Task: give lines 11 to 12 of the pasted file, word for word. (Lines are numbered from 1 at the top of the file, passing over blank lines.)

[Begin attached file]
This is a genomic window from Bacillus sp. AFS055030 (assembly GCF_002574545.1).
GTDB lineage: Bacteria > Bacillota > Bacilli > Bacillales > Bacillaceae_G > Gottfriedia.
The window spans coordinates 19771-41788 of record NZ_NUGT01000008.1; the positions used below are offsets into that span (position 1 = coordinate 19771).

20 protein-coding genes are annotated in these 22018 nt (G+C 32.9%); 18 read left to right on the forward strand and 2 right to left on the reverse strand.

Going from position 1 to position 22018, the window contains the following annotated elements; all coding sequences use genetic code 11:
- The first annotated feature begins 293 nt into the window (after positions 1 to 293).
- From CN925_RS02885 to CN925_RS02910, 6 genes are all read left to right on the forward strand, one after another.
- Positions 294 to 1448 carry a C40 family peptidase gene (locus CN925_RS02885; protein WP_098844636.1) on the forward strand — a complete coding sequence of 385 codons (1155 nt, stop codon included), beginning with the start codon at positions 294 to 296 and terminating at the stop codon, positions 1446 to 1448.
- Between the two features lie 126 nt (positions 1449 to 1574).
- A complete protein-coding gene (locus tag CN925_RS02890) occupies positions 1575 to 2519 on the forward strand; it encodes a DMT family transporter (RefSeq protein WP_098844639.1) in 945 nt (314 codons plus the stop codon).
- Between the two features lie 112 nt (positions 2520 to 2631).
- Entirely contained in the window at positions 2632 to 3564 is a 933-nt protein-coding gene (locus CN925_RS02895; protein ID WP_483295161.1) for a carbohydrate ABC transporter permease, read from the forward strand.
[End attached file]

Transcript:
- Between the two features lie 112 nt (positions 2520 to 2631).
- Entirely contained in the window at positions 2632 to 3564 is a 933-nt protein-coding gene (locus CN925_RS02895; protein ID WP_483295161.1) for a carbohydrate ABC transporter permease, read from the forward strand.